• Emma Bowkett

Why interactions between staff and customers are more important than you might think


Every day there are an estimated 250 million touchpoints between essential workers and residents in the communities they serve. We believe there is an opportunity to make these micro-interactions both more positive and more frequent, hence the

providence of our Essential Mix project.



The benefits of increasing these micro interactions are threefold: 1. for the resident, 2. for the organisation 3. and for the employee. This article will focus on the benefits for the employee.


The literature highlights ample benefits for staff members in connecting with residents. These benefits include:

  • Decreases in job burnout

  • Greater employee motivation through a pro-social impact

  • Greater appreciation for essential workers and the spaces that they operate in

  • Increases in staff subjective well being


Decrease in job burnout

Service related jobs or essential worker roles like being a bus driver or a shop worker, are at higher risk of job burnout according to Lubbadeh (2020) and Maslach (1981) . Particularly because essential workers tend to experience greater emotional and physical burdens in their role, which have been exacerbated by the pandemic (Catungal, 2021).

Job burnout is loosely defined as a ‘prolonged susceptibility to stress at work’, which can lead to absenteeism, job turnover, bad job attitudes and poor job performance; this all has the potential to spread across an organisational culture and to other employees (Lubbadeh, 2020).


One study by Chen and Kao (2013) revealed the link between job burnout and the role of bus drivers. The drivers that they studied were found to be particularly susceptible to burnout due to problems with equipment and road conditions, but importantly negative interactions between drivers and passengers were found to be a primary catalyst towards burnout. These types of negative interactions included verbal abuse, conflict over fare evasions and dealing with customer complaints. This type of burnout was found to impair personal health and increase aberrant driving, highlighting that negative social interactions have a significant effect on driver behaviour.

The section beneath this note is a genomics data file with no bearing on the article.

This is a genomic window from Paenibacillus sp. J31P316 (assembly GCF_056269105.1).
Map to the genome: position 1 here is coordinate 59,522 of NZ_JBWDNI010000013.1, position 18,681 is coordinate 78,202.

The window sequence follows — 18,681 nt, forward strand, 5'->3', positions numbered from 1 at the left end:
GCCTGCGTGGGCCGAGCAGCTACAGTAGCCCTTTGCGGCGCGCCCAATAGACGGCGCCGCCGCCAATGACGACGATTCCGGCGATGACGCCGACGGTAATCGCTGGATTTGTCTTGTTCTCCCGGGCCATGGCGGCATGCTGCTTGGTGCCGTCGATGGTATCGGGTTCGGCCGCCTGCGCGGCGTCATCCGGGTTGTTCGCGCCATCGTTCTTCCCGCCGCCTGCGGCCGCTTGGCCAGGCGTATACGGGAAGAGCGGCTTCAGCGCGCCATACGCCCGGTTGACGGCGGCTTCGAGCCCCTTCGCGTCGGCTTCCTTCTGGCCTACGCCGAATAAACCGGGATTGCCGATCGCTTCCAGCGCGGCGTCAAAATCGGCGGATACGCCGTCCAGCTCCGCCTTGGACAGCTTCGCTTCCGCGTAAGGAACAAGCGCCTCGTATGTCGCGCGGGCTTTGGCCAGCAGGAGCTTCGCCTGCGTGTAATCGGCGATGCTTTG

Burnout caused by negative social interactions has a detrimental effect on levels of stress, poor mental health and job turnover (Lubbadeh, 2020). We hypothesise that by encouraging more positive micro-interactions the impact would be significant towards decreasing job burnout, aiding stronger job retention and promoting positive relationships between staff and customers.


Greater employee motivation through experiencing pro-social impact

Encouraging greater interaction between staff and customers and providing feedback on the positive impact of those interactions has a strong impact on prosocial behaviour.

A pro-social impact refers to having a positive difference in the lives of people. Research from Grant (2008) found that linking employees to the pro-social impact of their job is strongly associated with greater employee motivation. In surveying employees they found that having a positive impact on society can be more important to employees than financial rewards.


Crucially employees can be motivated to have a pro-social impact by increasing the contact that they have with customers and allowing employees to observe the positive impact that this contact has.


In Grant’s 2008 study, Police Officers were exposed to stories of how their department had made a difference in the community, which opened up a dialogue between the Police and the residents in the community. One Officer remarked how hearing first hand the pro-social impact that they were having had a positive effect on his mental health and officer morale in general.


In our own fieldwork we have seen the positive effect that pro-social engagements have had on Tesco workers in Maryhill, Glasgow. Employees at this Tesco are encouraged to have more informal interactions with customers such as helping at food banks, hosting family days and summer food programmes for young people. We observed that this pro-social behaviour motivated staff to continue these acts and fundamentally they enjoyed the relationships that were built as a result.